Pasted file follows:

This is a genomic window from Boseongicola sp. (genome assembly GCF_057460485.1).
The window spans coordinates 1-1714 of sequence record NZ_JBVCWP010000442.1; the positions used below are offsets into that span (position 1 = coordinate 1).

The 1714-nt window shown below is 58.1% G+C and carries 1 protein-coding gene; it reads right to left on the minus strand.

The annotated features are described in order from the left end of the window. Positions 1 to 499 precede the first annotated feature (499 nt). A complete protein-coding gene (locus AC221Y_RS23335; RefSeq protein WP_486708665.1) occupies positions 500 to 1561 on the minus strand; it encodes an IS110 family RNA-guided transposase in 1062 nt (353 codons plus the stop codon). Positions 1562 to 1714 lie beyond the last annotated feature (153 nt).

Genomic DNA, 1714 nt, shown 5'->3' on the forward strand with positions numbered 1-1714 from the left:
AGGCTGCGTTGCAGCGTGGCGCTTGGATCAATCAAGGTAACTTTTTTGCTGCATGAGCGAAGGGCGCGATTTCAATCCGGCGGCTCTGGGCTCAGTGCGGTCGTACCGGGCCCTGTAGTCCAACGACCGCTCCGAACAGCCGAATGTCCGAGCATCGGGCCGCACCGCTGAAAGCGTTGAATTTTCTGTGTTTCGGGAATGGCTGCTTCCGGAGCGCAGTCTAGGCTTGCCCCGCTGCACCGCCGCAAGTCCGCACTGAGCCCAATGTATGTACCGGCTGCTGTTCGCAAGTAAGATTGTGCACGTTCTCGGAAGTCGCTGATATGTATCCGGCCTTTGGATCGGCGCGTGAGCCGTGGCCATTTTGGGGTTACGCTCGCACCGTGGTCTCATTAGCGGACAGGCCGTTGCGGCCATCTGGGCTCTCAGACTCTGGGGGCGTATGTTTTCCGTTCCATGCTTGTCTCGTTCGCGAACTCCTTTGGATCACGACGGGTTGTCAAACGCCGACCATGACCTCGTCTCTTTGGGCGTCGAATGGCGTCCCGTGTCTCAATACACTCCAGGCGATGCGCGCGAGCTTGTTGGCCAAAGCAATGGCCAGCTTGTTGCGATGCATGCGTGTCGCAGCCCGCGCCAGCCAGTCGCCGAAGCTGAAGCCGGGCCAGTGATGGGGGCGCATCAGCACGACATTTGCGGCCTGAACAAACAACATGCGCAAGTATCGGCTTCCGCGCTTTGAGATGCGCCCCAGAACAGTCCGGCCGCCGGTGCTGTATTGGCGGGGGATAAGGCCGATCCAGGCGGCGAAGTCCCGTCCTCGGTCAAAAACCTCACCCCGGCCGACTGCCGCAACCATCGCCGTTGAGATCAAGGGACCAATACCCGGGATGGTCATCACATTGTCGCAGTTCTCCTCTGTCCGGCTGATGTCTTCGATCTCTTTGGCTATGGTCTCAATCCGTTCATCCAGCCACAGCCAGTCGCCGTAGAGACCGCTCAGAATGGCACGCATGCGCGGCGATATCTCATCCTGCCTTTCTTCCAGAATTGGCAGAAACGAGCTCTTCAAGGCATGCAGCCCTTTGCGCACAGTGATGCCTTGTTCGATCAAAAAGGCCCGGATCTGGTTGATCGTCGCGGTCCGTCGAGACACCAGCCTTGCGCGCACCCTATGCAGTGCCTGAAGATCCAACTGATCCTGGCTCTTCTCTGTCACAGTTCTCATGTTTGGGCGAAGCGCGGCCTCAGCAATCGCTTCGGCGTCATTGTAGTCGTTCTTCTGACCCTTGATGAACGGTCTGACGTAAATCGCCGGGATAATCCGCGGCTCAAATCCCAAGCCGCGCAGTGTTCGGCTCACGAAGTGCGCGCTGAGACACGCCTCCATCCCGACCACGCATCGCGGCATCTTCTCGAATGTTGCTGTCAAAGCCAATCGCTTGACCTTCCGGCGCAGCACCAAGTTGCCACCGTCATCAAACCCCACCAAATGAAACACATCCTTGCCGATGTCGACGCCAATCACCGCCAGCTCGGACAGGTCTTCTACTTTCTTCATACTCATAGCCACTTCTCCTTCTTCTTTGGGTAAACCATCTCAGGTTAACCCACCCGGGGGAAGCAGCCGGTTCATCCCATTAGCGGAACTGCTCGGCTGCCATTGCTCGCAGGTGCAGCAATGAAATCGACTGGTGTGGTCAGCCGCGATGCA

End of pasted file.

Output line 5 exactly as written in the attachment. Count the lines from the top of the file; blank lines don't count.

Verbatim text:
Genomic DNA, 1714 nt, shown 5'->3' on the forward strand with positions numbered 1-1714 from the left: